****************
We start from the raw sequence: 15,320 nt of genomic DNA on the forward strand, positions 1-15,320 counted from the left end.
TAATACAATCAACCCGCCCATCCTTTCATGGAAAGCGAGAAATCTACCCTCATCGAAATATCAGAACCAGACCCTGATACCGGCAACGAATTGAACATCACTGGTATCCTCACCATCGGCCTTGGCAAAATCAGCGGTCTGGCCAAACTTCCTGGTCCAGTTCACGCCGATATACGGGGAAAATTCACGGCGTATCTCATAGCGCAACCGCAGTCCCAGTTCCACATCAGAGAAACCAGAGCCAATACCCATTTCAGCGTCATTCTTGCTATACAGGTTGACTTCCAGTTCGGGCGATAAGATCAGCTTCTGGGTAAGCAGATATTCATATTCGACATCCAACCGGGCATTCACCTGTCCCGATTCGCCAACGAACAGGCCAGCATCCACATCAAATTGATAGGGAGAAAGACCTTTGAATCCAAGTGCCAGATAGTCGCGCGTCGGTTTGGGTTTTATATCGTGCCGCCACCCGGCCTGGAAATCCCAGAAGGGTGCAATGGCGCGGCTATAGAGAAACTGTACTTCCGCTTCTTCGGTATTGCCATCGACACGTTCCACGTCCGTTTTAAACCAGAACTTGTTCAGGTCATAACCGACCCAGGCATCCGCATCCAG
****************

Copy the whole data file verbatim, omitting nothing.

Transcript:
We start from the raw sequence: 15,320 nt of genomic DNA on the forward strand, positions 1-15,320 counted from the left end.
TAATACAATCAACCCGCCCATCCTTTCATGGAAAGCGAGAAATCTACCCTCATCGAAATATCAGAACCAGACCCTGATACCGGCAACGAATTGAACATCACTGGTATCCTCACCATCGGCCTTGGCAAAATCAGCGGTCTGGCCAAACTTCCTGGTCCAGTTCACGCCGATATACGGGGAAAATTCACGGCGTATCTCATAGCGCAACCGCAGTCCCAGTTCCACATCAGAGAAACCAGAGCCAATACCCATTTCAGCGTCATTCTTGCTATACAGGTTGACTTCCAGTTCGGGCGATAAGATCAGCTTCTGGGTAAGCAGATATTCATATTCGACATCCAACCGGGCATTCACCTGTCCCGATTCGCCAACGAACAGGCCAGCATCCACATCAAATTGATAGGGAGAAAGACCTTTGAATCCAAGTGCCAGATAGTCGCGCGTCGGTTTGGGTTTTATATCGTGCCGCCACCCGGCCTGGAAATCCCAGAAGGGTGCAATGGCGCGGCTATAGAGAAACTGTACTTCCGCTTCTTCGGTATTGCCATCGACACGTTCCACGTCCGTTTTAAACCAGAACTTGTTCAGGTCATAACCGACCCAGGCATCCGCATCCAG